This Week in Sirius XM Radio

Things never get dull for the country's lone satellite-radio provider. Shares of Sirius XM Radio (NASDAQ: SIRI  )  moved lower on the week, falling 2.5% to close at $3.16. The move was worse than the Nasdaq's 1.3% decline.

There was more going on beyond the share-price gyrations, though. Majority stakeholder Liberty Media (NASDAQ: LMCA  )  made some interesting moves after delivering quarterly results, and reports surfaced claiming that Apple (NASDAQ: AAPL  ) is in late-stage talks to acquire Dr. Dre's Beats for $3.2 billion.

Let's take a closer look.

Liberty isn't free
Liberty Media acquired a majority stake in Sirius XM last year after receiving regulatory clearance to go from a 40% preferred share stake to a controlling stake above 50%. After dismissing plans to acquire all of the Sirius XM shares that it didn't own, we now see the eclectic media empire doing some spring cleaning. 

Liberty Media plans to spin off its Liberty Broadband Group into its own publicly traded company by the end of the year. Liberty Media will also be distributing two shares of a non-voting Series C stock for every share of Liberty Media currently owned. This is essentially a 3-for-1 stock split, along the lines to the 2-for-1 transaction Google completed in April, where the new shares are part of a non-voting class of stock. 

Apple's 50 shades of Dre
There may be a shake-up in the music industry. A Financial Times report broke late on Thursday claiming that Apple was about to buy Beats Electronics in a $3.2 billion deal. The company, helmed by hip-hop legend Dr. Dre and iconic producer Jimmy Iovine, is best known for its high-end headphones, but January's rollout of an on-demand music streaming service probably attracted Apple's attention.

Beats would help Apple on both fronts. Apple fans have often turned to third-party audio accessories to improve on in-house solutions, and now Apple would own the class act in premium headphones. However, we can't ignore Beats Music, the Spotify-like service that rolled out in January. By some accounts, it isn't doing so well. Despite a flashy celebrity-studded Super Bowl ad and a bundling deal with a telco giant, label execs tell Billboard that paid subscribers number in the low six figures. That's not bad for a platform's first 100 days, but it is in streaming music where the major players can have tens of millions of active users. 

The deal with Beats Music would help Apple score the industry streaming licenses it has struggled to get outside of its own iTunes Radio, and the platform would gain from Apple's marketing muscle. We'll have to see how this all plays out, of course, but it seems like a win-win partnership if it materializes. 

The streaming market continues to evolve. Sirius XM has been able to grow its satellite radio tally throughout most of the revolution, but if rivals consolidate to grow stronger, it could be problematic.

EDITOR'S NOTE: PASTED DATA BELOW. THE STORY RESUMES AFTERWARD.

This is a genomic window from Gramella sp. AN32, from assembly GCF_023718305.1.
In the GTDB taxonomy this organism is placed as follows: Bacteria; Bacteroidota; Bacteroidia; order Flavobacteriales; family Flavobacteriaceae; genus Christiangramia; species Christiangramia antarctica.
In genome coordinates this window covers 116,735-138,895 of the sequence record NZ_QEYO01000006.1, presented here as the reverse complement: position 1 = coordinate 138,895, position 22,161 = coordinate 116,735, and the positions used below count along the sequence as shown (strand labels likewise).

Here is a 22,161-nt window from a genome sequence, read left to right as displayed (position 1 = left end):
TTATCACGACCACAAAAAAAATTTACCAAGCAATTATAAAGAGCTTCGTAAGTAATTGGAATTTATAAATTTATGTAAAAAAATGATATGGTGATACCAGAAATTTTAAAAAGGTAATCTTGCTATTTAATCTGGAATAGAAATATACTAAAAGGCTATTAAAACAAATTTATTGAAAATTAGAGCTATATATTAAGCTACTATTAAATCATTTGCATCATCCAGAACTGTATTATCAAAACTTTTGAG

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  • Report this Comment On May 10, 2014, at 8:26 AM, sirifair6 wrote:

    Rick,

    What is going on in the music market is too shallow to threaten sirius. There is close to a dozen streamers that speaks volumes about ease and simplicity of entering the streaming market. Unlike you, I do not see any meaningful consolidation there.

    If apple bought Pandora, I would say "yes, it is consolidating”, but I doubt apple will ever do that although some others may. Few people see that siri's path and the paths of all others what I call juke boxes hardly intersect. The similarity between siri and all others reminds me of closeness between mom and pop burger outlet and McDonald's. Both make burgers, and this is it. Moreover, in siri's case, in spite of being a giant its burgers are much more delicious than all other burgers put together, and the gap keeps growing.

    Some have already noticed the recent trend of siri becoming a music power house where new talent is promoted to fame. For many musicians it is an honor to perform on siri platform. This means that if you want to discover new talented musicians you will be going to sirius xm.

    To conclude, siri's competition remains terrestrial radio rather than mushrooming juke boxes. Today about 62M cars are siri enabled with half of the owners paying for siri. In five years there will be 120M sat enabled cars with probably 1/3 or more paying listeners. To a degree, it is good for siri that few realize its power. They will have more freedom to get where they want - virtually dominate the radio market like coke and pepsi rule the soda market, with the difference being that there is only ONE siri. .

  • Report this Comment On May 12, 2014, at 8:59 AM, dannysboy wrote:

    I used to sell business systems. Once in awhile, someone would ask for my opinion about changing to a new system.

    My response was always be sure and weigh the advantages of what you may get against the value of familiarity with your present system and the speed and efficiency that familiarity gives you.

    SiriusXM gives that familiarity to the user. It is a traditional technology amplified by the use of satellites. There are no usernames, or passwords to remember and no necessity for the user to perform upgrades.

    Furthermore, Pandora, Spotify, et al, are music boutiques. SiriusXM is the world's largest broadcasting general store. It's Sears. It's Walmart.

    Lastly, there are three kinds of people when it come to consumer technology-----those afraid of it;

    those who compulsively can't get enough of it, and those, like me, who have had enough of playing tech. leap frog. Whatever is the rage in tech today will be old hat in 18 months.

    SiriusXM will still be that omnipotent user friendly service with it's kaleidoscope of broadcast products.

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